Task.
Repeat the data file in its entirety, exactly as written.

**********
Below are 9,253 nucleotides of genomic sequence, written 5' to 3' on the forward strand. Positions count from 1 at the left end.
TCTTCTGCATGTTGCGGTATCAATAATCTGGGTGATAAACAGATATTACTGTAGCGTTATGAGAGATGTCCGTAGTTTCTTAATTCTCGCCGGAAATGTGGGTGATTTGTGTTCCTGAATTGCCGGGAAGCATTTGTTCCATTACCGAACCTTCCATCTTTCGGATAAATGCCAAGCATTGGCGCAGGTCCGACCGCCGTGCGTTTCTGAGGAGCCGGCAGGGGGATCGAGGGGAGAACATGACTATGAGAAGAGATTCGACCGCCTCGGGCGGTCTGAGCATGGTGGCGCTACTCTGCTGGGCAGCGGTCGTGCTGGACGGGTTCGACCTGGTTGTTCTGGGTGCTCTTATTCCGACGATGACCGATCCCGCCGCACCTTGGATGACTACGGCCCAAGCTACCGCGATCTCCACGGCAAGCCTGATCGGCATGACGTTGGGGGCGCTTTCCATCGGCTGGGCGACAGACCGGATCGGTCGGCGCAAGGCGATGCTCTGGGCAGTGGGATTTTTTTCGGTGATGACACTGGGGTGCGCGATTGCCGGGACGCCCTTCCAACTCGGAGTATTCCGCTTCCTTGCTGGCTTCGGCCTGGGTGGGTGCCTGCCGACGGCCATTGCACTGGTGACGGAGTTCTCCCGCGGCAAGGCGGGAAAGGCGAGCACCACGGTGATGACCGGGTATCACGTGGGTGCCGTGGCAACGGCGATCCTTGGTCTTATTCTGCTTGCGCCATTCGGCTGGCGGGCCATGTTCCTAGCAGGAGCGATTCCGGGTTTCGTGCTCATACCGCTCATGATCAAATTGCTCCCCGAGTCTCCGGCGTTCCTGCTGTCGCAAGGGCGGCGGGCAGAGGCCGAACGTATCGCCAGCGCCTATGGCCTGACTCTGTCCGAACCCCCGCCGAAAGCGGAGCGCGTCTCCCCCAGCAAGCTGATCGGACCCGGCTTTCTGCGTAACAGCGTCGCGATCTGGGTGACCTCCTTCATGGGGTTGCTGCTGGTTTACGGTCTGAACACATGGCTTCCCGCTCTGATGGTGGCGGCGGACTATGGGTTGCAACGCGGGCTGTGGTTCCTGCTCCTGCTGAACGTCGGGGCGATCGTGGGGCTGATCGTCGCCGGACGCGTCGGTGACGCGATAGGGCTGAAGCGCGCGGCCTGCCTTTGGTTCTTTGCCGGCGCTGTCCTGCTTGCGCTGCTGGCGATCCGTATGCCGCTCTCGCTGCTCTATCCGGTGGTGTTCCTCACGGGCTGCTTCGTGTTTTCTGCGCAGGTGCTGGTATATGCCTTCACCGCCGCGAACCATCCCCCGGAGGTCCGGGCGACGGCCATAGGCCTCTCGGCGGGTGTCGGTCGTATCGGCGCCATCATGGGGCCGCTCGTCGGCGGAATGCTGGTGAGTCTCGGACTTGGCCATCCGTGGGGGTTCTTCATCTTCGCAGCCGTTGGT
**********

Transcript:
Below are 9,253 nucleotides of genomic sequence, written 5' to 3' on the forward strand. Positions count from 1 at the left end.
TCTTCTGCATGTTGCGGTATCAATAATCTGGGTGATAAACAGATATTACTGTAGCGTTATGAGAGATGTCCGTAGTTTCTTAATTCTCGCCGGAAATGTGGGTGATTTGTGTTCCTGAATTGCCGGGAAGCATTTGTTCCATTACCGAACCTTCCATCTTTCGGATAAATGCCAAGCATTGGCGCAGGTCCGACCGCCGTGCGTTTCTGAGGAGCCGGCAGGGGGATCGAGGGGAGAACATGACTATGAGAAGAGATTCGACCGCCTCGGGCGGTCTGAGCATGGTGGCGCTACTCTGCTGGGCAGCGGTCGTGCTGGACGGGTTCGACCTGGTTGTTCTGGGTGCTCTTATTCCGACGATGACCGATCCCGCCGCACCTTGGATGACTACGGCCCAAGCTACCGCGATCTCCACGGCAAGCCTGATCGGCATGACGTTGGGGGCGCTTTCCATCGGCTGGGCGACAGACCGGATCGGTCGGCGCAAGGCGATGCTCTGGGCAGTGGGATTTTTTTCGGTGATGACACTGGGGTGCGCGATTGCCGGGACGCCCTTCCAACTCGGAGTATTCCGCTTCCTTGCTGGCTTCGGCCTGGGTGGGTGCCTGCCGACGGCCATTGCACTGGTGACGGAGTTCTCCCGCGGCAAGGCGGGAAAGGCGAGCACCACGGTGATGACCGGGTATCACGTGGGTGCCGTGGCAACGGCGATCCTTGGTCTTATTCTGCTTGCGCCATTCGGCTGGCGGGCCATGTTCCTAGCAGGAGCGATTCCGGGTTTCGTGCTCATACCGCTCATGATCAAATTGCTCCCCGAGTCTCCGGCGTTCCTGCTGTCGCAAGGGCGGCGGGCAGAGGCCGAACGTATCGCCAGCGCCTATGGCCTGACTCTGTCCGAACCCCCGCCGAAAGCGGAGCGCGTCTCCCCCAGCAAGCTGATCGGACCCGGCTTTCTGCGTAACAGCGTCGCGATCTGGGTGACCTCCTTCATGGGGTTGCTGCTGGTTTACGGTCTGAACACATGGCTTCCCGCTCTGATGGTGGCGGCGGACTATGGGTTGCAACGCGGGCTGTGGTTCCTGCTCCTGCTGAACGTCGGGGCGATCGTGGGGCTGATCGTCGCCGGACGCGTCGGTGACGCGATAGGGCTGAAGCGCGCGGCCTGCCTTTGGTTCTTTGCCGGCGCTGTCCTGCTTGCGCTGCTGGCGATCCGTATGCCGCTCTCGCTGCTCTATCCGGTGGTGTTCCTCACGGGCTGCTTCGTGTTTTCTGCGCAGGTGCTGGTATATGCCTTCACCGCCGCGAACCATCCCCCGGAGGTCCGGGCGACGGCCATAGGCCTCTCGGCGGGTGTCGGTCGTATCGGCGCCATCATGGGGCCGCTCGTCGGCGGAATGCTGGTGAGTCTCGGACTTGGCCATCCGTGGGGGTTCTTCATCTTCGCAGCCGTTGGT